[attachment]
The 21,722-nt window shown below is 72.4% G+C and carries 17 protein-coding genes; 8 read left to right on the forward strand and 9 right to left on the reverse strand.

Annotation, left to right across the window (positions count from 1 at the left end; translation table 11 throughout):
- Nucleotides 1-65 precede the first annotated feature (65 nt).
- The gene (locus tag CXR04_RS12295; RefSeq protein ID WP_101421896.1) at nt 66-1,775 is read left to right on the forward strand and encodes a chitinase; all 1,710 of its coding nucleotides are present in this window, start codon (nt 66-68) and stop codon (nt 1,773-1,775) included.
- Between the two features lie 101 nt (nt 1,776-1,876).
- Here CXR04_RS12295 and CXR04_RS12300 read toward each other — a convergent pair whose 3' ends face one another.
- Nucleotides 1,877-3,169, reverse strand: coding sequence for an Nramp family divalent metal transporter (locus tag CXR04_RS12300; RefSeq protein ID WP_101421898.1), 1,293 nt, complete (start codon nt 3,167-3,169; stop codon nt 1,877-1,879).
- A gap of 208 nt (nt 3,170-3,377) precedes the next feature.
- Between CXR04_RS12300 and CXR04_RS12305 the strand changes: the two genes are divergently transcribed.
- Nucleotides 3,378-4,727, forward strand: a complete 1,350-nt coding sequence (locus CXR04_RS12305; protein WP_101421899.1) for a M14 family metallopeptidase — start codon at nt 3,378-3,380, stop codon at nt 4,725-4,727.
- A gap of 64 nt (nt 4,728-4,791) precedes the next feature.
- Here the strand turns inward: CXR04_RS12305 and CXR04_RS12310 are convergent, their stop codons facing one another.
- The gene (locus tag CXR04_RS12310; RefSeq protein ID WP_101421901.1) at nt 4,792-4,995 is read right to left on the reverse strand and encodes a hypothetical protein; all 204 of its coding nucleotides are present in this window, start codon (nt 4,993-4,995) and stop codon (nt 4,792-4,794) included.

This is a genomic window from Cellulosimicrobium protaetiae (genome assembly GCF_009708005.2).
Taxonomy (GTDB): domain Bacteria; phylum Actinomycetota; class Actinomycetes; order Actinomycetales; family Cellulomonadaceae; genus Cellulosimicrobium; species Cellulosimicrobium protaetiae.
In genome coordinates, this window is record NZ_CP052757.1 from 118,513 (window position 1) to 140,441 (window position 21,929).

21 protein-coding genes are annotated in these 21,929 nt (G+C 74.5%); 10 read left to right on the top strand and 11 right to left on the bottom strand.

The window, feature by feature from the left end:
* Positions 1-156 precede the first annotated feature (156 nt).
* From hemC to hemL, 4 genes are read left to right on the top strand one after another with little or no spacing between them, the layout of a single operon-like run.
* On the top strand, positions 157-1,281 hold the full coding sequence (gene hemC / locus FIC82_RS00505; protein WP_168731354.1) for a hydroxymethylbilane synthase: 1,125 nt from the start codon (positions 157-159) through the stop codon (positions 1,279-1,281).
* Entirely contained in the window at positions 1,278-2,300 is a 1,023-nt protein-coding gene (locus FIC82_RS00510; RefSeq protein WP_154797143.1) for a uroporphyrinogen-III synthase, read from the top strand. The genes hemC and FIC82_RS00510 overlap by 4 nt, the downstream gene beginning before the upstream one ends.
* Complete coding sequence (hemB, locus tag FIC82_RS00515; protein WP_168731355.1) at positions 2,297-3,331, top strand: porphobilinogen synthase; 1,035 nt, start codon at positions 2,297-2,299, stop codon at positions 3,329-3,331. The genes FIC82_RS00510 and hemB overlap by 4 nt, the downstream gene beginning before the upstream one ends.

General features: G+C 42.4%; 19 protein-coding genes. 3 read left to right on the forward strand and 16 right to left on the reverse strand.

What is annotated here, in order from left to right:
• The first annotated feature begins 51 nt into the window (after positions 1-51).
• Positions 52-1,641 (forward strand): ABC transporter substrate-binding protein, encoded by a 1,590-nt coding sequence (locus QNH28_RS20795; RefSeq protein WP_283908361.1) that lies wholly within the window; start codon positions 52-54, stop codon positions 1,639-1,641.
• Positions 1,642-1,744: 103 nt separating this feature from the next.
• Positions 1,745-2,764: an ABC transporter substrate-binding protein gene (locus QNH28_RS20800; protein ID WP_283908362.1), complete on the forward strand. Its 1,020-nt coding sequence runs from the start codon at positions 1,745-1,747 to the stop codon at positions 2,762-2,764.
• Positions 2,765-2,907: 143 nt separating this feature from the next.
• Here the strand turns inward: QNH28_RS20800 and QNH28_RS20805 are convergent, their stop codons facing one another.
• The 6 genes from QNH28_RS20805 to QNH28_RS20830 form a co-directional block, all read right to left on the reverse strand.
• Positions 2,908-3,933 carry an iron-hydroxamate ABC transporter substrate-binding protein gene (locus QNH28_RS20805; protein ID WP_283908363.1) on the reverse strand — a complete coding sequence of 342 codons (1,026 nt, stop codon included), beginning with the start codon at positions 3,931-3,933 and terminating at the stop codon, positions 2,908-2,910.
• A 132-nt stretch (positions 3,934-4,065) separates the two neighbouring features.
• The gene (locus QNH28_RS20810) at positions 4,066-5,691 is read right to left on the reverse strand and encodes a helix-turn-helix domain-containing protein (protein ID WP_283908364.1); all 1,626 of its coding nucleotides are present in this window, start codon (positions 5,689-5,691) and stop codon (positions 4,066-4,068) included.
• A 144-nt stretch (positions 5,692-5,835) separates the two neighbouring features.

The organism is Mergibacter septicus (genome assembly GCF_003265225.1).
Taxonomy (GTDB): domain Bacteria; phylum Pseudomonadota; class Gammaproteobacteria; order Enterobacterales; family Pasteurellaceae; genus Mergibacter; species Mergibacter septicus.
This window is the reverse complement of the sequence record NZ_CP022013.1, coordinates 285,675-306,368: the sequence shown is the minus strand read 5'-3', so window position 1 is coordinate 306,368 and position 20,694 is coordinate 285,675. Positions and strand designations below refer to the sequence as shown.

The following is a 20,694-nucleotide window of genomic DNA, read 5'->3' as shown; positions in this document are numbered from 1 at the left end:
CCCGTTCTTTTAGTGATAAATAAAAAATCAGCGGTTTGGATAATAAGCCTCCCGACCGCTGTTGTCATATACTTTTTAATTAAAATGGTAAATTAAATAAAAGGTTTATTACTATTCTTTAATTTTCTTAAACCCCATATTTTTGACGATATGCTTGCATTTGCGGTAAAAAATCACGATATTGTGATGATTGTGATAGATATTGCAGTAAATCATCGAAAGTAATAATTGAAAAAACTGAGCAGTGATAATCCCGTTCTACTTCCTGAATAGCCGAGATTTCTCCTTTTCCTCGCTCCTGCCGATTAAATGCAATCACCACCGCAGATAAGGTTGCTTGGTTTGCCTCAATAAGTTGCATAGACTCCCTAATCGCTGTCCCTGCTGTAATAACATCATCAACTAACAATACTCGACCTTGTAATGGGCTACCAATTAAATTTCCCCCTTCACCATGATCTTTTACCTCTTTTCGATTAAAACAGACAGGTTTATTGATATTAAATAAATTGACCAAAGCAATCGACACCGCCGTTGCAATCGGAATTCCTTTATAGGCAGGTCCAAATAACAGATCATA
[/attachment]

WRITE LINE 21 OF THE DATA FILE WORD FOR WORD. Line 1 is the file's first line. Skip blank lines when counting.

* On the top strand, positions 157-1,281 hold the full coding sequence (gene hemC / locus FIC82_RS00505; protein WP_168731354.1) for a hydroxymethylbilane synthase: 1,125 nt from the start codon (positions 157-159) through the stop codon (positions 1,279-1,281).